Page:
Would a Birth Control Counseling App Help Teens?

August 10, 2011
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In my day-to-day practice of counseling teens on birth control use, I often feel defeated. The information we impart to them is complex and confusing. It never surprises me to find that various methods have been used in all manor of ways (not to mention hair being washed with crushed oral contraceptives…but that’s another story). We invariably see teens who complain of abnormal vaginal bleeding, only to find that they have kept the ‘patch’ on for 3 weeks or that pills have been ‘tripled up’ due to missed ones.

 

 

In my day-to-day practice of counseling teens on birth control use, I often feel defeated. The information we impart to them is complex and confusing. It never surprises me to find that various methods have been used in all manor of ways (not to mention hair being washed with crushed oral contraceptives…but that’s another story). We invariably see teens who complain of abnormal vaginal bleeding, only to find that they have kept the ‘patch’ on for 3 weeks or that pills have been ‘tripled up’ due to missed ones.

 

Additionally, birth control is not adhered to because the initial choice of method was not right for that individual. Just last week a patient came in for a pregnancy test. In her medical chart it noted that she had been prescribed the pill as a method of birth control. She told me that she had started it but because she lives in between her Mom and Dad’s apartments, she forgets to take it back and forth. Added to that, neither parent was aware she was on birth control and she had it hidden at the bottom of a closet. The pill was clearly the wrong choice for this individual.

 

The up-take of birth control reminders via text message has proved to be highly popular amongst our adolescent population at MSAHC. This combined with extensive use of the ‘chat’ platform to clarify proper use of birth control has led to me designing a study using tailored text messages to support girls initiating a birth control method. It seems we need to find something to help these girls make the right choice and feel educated and supported in continuing it’s use. Perhaps technology can help us with this.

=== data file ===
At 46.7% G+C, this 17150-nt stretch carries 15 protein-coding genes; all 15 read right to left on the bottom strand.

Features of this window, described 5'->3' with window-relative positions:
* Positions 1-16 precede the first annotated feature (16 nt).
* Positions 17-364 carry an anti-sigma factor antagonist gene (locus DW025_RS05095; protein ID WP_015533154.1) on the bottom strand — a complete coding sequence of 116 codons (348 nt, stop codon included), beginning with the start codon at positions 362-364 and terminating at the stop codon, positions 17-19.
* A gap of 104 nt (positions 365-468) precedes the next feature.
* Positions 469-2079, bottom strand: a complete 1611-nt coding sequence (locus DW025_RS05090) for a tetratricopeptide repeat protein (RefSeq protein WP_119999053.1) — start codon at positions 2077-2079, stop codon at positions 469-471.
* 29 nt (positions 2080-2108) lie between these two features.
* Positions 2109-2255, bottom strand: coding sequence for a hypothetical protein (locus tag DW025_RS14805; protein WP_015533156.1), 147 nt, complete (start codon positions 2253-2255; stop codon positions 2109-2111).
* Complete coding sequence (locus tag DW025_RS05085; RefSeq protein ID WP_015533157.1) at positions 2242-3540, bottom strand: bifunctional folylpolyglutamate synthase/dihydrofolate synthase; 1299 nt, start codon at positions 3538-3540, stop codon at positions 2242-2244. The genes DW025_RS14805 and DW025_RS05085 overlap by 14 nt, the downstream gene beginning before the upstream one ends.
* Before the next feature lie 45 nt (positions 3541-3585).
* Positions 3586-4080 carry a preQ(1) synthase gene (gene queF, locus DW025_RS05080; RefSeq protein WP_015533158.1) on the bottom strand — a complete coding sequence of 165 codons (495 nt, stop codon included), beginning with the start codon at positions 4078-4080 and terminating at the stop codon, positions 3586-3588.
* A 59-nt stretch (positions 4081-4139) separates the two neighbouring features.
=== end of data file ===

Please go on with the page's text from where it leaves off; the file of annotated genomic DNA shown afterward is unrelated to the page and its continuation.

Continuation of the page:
I was really interested in work presented by Allison Meserve MPH, Samantha Garbers MPA and Mary Ann Chiasson DrPH, on a self-administered computerized counseling module to improve contraceptive method choice. This large randomised controlled trial included 1,983 patients (adolescents and adults) and compared a ‘tailored counseling’ module, a ‘counseling’ module and a control. The tailored counseling module was found to significantly increase women’s choice of a more effective birth control method. A simple, yet effective strategy (http://bit.ly/pdUNQE).

 

As I take a walk through our ever crowded waiting area in the clinic, at least 95% of patients are looking at a handheld device. Many of these patients will be here for reproductive health. I can’t help but think that an ‘app’ with a birth control ‘module’ could be the answer to this on-going problem of poor up-take and adherence to birth contol use, or perhaps I’m being too naive and ‘angry birds’ will continue be the preferred option….

 

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